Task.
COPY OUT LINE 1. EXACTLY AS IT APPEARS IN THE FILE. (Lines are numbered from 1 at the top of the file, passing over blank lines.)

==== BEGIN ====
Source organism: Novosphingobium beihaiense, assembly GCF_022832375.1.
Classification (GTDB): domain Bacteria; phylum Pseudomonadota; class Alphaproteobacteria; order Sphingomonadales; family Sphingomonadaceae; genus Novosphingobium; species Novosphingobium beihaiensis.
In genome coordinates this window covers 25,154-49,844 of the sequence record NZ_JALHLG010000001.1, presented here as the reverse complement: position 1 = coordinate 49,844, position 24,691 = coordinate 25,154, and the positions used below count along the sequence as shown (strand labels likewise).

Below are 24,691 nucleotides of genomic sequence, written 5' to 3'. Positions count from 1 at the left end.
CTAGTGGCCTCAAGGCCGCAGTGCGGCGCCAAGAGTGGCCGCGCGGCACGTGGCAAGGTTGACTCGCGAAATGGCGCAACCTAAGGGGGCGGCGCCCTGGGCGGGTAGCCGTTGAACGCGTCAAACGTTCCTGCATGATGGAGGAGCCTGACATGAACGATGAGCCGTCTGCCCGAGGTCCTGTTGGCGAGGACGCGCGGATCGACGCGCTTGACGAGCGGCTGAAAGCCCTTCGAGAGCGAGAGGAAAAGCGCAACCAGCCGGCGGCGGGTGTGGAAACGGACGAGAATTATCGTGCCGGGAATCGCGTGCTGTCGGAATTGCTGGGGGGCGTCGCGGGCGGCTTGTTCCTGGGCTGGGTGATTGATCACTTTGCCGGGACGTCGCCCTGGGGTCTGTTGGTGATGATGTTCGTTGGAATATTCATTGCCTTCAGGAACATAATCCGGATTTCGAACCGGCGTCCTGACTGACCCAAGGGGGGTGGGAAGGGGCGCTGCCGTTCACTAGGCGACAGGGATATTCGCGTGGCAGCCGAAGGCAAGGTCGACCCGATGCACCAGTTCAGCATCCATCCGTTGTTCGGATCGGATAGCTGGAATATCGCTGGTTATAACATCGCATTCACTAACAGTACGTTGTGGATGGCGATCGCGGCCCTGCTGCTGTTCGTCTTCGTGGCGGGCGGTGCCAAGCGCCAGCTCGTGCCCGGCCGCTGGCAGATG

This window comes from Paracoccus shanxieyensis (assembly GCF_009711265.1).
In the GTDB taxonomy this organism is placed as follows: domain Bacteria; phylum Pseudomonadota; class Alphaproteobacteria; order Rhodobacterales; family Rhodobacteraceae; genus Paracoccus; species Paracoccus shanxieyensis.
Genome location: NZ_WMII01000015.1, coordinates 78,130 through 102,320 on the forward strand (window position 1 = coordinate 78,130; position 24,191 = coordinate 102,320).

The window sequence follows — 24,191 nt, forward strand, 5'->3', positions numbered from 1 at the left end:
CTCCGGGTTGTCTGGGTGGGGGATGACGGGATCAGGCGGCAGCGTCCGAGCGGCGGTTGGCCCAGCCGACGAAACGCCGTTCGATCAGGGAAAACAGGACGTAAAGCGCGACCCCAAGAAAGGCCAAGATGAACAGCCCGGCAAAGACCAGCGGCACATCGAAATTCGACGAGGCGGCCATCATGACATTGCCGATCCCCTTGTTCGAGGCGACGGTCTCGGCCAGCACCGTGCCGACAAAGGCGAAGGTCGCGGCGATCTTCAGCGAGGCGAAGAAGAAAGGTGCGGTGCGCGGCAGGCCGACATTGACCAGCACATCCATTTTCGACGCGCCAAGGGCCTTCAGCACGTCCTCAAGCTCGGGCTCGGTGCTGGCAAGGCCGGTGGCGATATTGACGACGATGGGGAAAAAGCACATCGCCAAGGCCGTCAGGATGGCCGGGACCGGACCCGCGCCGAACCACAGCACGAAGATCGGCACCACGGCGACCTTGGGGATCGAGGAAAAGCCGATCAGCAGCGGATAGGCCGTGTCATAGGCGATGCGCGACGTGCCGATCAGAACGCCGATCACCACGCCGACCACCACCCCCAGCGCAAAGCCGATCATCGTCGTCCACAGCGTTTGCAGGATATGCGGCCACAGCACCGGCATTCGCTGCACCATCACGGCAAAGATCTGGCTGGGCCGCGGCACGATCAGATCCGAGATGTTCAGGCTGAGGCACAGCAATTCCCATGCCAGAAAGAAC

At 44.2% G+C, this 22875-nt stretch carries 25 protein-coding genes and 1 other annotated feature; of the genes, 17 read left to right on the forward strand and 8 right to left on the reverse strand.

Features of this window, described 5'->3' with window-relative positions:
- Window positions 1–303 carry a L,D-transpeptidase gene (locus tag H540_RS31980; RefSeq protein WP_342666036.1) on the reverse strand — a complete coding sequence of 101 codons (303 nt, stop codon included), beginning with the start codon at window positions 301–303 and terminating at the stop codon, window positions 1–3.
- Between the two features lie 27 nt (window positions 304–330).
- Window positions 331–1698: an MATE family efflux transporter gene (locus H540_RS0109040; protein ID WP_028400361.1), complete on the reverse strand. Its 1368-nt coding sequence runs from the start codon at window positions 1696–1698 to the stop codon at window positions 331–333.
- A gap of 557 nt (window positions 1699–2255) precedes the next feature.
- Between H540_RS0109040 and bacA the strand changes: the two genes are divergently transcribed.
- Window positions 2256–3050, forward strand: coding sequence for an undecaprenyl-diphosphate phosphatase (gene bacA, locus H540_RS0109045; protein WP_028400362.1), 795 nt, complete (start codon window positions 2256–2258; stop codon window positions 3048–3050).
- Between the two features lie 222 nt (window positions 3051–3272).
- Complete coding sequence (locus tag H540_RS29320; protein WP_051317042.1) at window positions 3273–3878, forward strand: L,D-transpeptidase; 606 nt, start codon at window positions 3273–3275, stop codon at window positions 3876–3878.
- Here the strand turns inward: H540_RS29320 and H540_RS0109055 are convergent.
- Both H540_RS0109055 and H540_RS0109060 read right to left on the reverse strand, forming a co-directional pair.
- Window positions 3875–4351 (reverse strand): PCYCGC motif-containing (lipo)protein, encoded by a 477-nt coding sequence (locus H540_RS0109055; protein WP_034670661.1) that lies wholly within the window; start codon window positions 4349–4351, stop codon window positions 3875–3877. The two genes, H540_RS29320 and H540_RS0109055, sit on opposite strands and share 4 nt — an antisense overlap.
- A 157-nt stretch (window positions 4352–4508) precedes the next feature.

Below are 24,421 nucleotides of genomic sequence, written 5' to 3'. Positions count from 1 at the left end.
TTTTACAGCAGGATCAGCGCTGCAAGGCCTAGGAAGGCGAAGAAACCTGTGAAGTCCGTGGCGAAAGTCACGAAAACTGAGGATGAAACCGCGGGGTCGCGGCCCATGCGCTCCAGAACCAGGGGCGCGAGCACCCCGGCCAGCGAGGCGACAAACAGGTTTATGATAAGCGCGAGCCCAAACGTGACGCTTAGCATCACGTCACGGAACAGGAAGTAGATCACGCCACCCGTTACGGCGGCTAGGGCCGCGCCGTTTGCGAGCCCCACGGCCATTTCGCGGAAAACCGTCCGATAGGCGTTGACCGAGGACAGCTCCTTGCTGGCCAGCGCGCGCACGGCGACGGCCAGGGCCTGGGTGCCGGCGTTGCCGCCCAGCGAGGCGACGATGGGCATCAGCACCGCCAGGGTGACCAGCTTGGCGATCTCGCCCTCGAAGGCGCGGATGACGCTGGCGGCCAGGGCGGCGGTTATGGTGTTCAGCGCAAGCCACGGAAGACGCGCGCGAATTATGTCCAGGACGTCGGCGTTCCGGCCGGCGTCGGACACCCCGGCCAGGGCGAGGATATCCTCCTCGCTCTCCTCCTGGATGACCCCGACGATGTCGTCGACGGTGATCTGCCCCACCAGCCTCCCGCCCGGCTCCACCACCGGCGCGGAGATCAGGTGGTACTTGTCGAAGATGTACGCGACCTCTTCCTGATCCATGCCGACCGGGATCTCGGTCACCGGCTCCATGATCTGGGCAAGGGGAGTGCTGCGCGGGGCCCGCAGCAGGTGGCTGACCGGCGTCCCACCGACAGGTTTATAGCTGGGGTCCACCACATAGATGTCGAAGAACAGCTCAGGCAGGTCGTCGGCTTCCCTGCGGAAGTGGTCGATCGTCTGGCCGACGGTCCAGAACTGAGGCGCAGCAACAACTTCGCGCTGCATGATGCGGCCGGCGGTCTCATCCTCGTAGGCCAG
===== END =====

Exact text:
Source organism: Novosphingobium beihaiense, assembly GCF_022832375.1.